How to Manage Intergenerational Conflict in the Workplace

 

By Arlene S. Hirsch February 5, 2020
older and younger workers arguing

​When Brian Formato began working as an HR manager for Golden Books, the editorial staffers of the now-defunct publisher of children's books were mostly in their late 50s or early 60s and had been with the company for 25 years or longer.

After the company was purchased, it added more than 200 new jobs in one year, with most new hires being recent college grads. The new generation of employees brought fresh ideas but were also far more focused on immediate gratification than long-term success, Formato said. As a result, many veteran employees took early retirement because they couldn't stand by and watch the company they had devoted their careers to change so drastically overnight.

"What was left was a group of high-energy amateurs that lacked the industry knowledge, as well as the discipline, to negotiate attractive deals with the writers," Formato said. Revenues soon fell. "After more than 50 years in business, the company was forced into bankruptcy."

While this may sound like a typical clash between Millennials and Baby Boomers, it's noteworthy that this happened before Millennials were in the workforce and when most Boomers were in their 40s. However, it does highlight the perennial clash that occurs—in every generation—between newcomers with fresh perspectives and more-experienced elders.

There are at least four generations now in the workplace: Baby Boomers, Generation X, Millennials and Generation Z. Managing a multigenerational workforce with so many different perspectives, experiences, values and goals poses a unique organizational challenge for company leaders, managers and HR professionals. However, "generational differences" aren't always the real issue.

"Companies invest millions of dollars in training and development because of their beliefs about generational differences," said Jennifer C. Deal, a senior research scientist at the Center for Creative Leadership in Greensboro, N.C., and co-author of What Millennials Want from Work: How to Maximize Engagement in Today's Workforce (McGraw-Hill Education, 2015). "They do it because they believe it's true, even though the evidence doesn't support those beliefs."

Deal believes that life stage and position are better predictors of behavior than the generation a person was born into. "Most intergenerational conflicts are fundamentally about power or clout," she said. "A young person who wants more clout wants to be noticed. They have new ideas that aren't being listened to. An older person wants their experience to be recognized and appreciated. Everyone wants to be heard and respected."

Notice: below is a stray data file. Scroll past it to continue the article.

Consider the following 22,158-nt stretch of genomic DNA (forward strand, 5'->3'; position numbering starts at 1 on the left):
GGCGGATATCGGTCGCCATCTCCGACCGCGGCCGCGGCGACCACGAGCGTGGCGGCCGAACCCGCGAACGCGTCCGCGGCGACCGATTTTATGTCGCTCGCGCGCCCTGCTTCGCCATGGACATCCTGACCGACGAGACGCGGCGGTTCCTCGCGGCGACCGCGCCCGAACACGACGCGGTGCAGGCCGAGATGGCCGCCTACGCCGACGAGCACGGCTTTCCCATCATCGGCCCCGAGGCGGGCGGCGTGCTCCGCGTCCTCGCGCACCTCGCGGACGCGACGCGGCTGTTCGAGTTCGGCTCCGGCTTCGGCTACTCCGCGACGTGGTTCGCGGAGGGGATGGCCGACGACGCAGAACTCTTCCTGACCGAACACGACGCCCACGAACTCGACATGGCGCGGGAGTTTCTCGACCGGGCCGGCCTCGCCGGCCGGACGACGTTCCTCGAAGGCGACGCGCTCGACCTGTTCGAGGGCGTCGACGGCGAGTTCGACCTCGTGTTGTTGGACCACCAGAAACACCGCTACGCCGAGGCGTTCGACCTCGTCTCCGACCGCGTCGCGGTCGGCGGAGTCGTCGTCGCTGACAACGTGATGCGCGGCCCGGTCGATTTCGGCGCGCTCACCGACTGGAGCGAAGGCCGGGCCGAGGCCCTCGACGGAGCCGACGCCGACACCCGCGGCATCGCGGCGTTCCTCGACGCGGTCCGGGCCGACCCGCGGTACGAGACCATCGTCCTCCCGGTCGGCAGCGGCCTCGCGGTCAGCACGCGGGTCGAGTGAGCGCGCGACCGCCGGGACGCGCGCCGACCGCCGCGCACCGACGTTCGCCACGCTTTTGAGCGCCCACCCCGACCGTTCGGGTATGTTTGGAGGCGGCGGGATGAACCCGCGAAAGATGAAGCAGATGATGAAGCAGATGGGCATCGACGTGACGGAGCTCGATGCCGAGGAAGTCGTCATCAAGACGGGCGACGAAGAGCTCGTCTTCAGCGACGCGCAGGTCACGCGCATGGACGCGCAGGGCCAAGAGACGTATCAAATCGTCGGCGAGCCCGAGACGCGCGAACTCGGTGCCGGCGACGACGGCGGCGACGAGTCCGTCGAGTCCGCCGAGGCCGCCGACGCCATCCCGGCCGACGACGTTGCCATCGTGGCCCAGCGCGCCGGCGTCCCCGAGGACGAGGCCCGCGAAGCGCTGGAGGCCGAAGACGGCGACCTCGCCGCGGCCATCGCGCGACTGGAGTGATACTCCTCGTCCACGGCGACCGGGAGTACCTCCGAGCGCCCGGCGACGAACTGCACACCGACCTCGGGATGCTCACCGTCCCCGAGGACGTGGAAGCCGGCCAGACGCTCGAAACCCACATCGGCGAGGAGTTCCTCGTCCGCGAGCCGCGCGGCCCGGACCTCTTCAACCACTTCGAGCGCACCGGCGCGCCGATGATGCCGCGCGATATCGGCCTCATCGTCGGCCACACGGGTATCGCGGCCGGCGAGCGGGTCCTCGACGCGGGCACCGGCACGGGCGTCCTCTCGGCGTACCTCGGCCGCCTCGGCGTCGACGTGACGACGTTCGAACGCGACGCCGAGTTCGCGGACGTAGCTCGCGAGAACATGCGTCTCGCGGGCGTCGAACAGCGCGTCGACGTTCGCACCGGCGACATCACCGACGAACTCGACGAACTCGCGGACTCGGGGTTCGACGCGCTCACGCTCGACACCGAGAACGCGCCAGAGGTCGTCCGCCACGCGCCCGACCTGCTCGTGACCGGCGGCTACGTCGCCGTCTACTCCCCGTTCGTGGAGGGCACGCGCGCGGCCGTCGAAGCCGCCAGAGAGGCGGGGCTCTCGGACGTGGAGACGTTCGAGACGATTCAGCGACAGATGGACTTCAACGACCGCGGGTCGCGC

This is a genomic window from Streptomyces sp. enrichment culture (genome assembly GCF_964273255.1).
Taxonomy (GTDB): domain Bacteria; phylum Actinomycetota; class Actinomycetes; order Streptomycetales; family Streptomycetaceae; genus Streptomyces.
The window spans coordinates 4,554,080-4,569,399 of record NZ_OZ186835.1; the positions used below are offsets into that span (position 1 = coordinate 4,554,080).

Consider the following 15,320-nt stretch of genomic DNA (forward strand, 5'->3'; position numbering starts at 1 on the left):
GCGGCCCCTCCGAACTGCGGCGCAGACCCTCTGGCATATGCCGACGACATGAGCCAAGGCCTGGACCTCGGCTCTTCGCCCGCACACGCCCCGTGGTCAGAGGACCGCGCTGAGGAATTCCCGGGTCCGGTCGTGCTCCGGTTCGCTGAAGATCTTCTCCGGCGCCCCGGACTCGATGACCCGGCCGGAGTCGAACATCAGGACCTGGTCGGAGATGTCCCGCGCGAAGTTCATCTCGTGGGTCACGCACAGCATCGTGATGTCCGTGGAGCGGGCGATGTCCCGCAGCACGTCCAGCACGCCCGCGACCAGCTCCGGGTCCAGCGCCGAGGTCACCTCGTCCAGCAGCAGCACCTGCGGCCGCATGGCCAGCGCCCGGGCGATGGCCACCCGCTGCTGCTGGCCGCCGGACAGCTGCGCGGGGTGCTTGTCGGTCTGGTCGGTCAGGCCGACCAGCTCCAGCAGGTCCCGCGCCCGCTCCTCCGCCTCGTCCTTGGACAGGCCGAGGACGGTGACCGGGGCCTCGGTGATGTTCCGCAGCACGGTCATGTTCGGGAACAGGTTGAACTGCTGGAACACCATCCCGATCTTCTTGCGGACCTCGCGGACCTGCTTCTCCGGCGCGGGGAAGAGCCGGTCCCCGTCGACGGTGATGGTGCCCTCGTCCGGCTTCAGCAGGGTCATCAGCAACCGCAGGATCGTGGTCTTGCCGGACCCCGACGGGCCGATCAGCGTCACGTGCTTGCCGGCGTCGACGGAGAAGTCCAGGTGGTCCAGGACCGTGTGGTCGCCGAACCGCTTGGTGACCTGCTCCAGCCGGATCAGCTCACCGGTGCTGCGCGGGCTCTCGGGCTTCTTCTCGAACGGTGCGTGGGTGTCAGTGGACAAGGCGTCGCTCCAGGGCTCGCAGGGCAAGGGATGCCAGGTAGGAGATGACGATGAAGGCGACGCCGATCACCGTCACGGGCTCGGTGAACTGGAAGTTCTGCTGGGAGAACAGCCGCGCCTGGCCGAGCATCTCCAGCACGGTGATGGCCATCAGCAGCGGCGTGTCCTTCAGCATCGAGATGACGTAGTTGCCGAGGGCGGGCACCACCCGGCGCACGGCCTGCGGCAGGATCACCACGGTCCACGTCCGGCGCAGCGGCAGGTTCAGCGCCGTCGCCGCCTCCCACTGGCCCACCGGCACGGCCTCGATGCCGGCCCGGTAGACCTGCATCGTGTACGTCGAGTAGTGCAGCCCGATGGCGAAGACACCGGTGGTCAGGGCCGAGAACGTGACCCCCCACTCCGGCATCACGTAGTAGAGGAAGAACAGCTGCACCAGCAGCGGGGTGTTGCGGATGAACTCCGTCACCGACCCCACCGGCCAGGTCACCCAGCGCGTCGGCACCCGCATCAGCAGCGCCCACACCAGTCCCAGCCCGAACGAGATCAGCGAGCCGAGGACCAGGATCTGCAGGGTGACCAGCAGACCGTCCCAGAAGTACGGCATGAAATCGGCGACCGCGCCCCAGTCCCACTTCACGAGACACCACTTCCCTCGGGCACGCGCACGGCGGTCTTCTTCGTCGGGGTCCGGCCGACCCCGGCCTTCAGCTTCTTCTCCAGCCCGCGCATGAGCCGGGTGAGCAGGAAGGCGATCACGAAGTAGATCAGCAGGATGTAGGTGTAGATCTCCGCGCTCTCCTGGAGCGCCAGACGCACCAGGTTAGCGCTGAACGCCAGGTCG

We need to be careful about generational research because it puts people in a box, said Val Grubb, author of Clash of the Generations: Managing the New Workplace Reality (Wiley, 2016) and CEO of Val Grubb and Associates in New Orleans. "The key to understanding someone's behavior is to look at the individual, and the best way to find out how to motivate and engage is to ask them what matters to them."

Establishing Norms for Working Together

Haydn Shaw still finds value in traditional generational research, as long as it does not lead to stereotyping.

"Statistical generalizations are an aid to conversation, not a substitute for it. When it comes to understanding another person, nothing replaces conversation," said Shaw, author of Sticking Points: How to Get 4 Generations Working Together in the 12 Places They Come Apart (Tyndale Momentum, 2013). "The greatest fear in my work is that people will try to shortcut by using the categories rather than the conversations."

To stimulate productive conversations, Shaw has identified numerous "sticking points" where generational differences tend to emerge, particularly around the use of technology, communication, feedback, time management, work/life balance and organizational structure. Managers need to start conversations at those points so they can better understand the situation.

In Tammy Erickson's experience, misunderstandings about time and place are common among team members from different generations.

"Older generations tend to be more linear and traditional, while younger generations are looser and more spontaneous around time and place," said Erickson, CEO of Boston-based consulting firm Tammy Erickson Associates. To resolve those differences, she recommends that managers determine which norms work best for the team based on collective preferences and the work that needs to be accomplished.

Preferences around the use of technology is another potential sticking point. Generally, older employees tend to prefer e-mail, while younger employees prefer texting. While preferences matter, experts say the needs and goals of the team as a whole should take priority over any individual preference.

According to research conducted by Kathryn Bartol, a professor of leadership and innovation at the University of Maryland, College Park, communication among team members improves significantly when teams match the technology to the task. While text-based media is generally more useful for sharing daily information, for example, video chats and telephone conversations are better for brainstorming, problem-solving and relationship-building.

Shaw has developed a five-part process to help resolve these differences:

  1. Acknowledge. Talk about generational differences. "You can't solve a problem if you don't acknowledge it exists."